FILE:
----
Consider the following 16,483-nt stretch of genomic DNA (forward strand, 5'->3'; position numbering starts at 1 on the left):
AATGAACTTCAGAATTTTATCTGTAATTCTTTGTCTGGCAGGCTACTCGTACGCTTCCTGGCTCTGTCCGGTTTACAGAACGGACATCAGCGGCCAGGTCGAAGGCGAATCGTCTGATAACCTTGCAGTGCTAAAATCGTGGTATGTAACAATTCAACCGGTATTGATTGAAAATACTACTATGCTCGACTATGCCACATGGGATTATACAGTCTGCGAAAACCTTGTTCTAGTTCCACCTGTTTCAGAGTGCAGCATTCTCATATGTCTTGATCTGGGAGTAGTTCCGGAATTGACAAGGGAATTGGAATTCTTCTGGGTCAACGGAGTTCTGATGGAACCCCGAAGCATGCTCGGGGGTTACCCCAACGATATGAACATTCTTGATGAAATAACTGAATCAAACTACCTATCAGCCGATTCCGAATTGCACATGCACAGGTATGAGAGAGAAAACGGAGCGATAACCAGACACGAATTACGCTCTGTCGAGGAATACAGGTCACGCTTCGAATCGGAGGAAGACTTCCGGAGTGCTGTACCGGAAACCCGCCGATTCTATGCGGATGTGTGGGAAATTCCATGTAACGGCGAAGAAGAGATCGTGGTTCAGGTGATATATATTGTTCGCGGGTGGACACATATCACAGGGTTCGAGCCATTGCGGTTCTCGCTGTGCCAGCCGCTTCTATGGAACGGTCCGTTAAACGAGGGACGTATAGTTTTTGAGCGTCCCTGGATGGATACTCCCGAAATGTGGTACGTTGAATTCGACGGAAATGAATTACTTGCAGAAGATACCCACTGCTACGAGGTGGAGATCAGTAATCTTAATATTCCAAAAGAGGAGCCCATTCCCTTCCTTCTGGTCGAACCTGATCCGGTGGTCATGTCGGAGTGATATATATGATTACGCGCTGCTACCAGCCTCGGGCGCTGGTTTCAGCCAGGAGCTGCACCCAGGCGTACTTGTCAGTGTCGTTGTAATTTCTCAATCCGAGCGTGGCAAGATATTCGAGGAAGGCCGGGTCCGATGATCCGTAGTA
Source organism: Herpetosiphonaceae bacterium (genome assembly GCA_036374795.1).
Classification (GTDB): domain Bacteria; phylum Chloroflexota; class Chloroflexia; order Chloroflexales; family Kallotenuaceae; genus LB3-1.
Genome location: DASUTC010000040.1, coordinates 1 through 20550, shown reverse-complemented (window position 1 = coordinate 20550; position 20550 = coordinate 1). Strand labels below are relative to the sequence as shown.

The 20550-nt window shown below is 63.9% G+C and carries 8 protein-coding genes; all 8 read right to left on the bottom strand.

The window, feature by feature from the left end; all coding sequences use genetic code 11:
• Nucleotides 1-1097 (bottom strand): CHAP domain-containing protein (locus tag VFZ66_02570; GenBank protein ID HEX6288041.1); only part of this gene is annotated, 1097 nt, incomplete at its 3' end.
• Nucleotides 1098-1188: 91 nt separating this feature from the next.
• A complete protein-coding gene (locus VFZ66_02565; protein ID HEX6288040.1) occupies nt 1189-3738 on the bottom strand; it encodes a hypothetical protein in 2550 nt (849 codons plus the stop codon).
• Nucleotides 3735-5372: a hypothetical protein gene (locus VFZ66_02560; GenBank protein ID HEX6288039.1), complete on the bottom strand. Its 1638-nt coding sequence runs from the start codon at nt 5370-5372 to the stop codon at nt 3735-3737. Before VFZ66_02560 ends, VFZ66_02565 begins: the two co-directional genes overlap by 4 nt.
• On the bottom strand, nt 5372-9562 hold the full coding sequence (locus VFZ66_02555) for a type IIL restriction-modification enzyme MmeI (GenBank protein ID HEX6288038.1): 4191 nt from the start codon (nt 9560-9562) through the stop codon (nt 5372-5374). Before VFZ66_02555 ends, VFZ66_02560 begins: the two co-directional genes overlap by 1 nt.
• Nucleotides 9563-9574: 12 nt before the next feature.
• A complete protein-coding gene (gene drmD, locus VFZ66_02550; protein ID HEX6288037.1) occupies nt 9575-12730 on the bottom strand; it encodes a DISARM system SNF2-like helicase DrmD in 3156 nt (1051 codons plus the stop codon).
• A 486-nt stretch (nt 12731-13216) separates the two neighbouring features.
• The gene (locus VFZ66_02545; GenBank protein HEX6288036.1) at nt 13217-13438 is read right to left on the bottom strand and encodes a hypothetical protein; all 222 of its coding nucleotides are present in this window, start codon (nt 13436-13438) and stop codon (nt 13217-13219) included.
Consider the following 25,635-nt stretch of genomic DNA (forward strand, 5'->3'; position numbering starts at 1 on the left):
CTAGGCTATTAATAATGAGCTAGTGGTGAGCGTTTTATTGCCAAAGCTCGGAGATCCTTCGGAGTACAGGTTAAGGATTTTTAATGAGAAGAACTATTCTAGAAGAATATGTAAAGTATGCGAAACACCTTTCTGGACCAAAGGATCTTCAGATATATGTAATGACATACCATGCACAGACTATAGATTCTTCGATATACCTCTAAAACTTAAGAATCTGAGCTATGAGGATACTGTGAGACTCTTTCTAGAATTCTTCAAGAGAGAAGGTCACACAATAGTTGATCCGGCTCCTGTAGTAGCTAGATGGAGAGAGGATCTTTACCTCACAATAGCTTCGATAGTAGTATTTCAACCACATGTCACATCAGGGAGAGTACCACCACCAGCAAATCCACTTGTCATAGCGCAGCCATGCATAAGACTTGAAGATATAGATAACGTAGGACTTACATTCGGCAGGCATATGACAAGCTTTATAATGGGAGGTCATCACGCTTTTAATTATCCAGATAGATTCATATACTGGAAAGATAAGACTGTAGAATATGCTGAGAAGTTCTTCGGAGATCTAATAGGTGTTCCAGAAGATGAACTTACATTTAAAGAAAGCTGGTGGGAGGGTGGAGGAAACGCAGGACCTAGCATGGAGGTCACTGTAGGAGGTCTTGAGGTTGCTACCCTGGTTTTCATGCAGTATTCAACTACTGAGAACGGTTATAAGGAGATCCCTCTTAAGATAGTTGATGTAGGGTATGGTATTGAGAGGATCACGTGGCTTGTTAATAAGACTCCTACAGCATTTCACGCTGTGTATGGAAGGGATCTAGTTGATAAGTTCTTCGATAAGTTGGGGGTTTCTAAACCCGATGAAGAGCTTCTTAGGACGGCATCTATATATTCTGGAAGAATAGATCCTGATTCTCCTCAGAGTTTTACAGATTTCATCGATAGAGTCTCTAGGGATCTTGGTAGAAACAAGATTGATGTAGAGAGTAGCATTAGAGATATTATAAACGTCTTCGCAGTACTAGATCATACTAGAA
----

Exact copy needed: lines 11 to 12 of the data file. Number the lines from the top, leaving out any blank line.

• Nucleotides 3735-5372: a hypothetical protein gene (locus VFZ66_02560; GenBank protein ID HEX6288039.1), complete on the bottom strand. Its 1638-nt coding sequence runs from the start codon at nt 5370-5372 to the stop codon at nt 3735-3737. Before VFZ66_02560 ends, VFZ66_02565 begins: the two co-directional genes overlap by 4 nt.
• On the bottom strand, nt 5372-9562 hold the full coding sequence (locus VFZ66_02555) for a type IIL restriction-modification enzyme MmeI (GenBank protein ID HEX6288038.1): 4191 nt from the start codon (nt 9560-9562) through the stop codon (nt 5372-5374). Before VFZ66_02555 ends, VFZ66_02560 begins: the two co-directional genes overlap by 1 nt.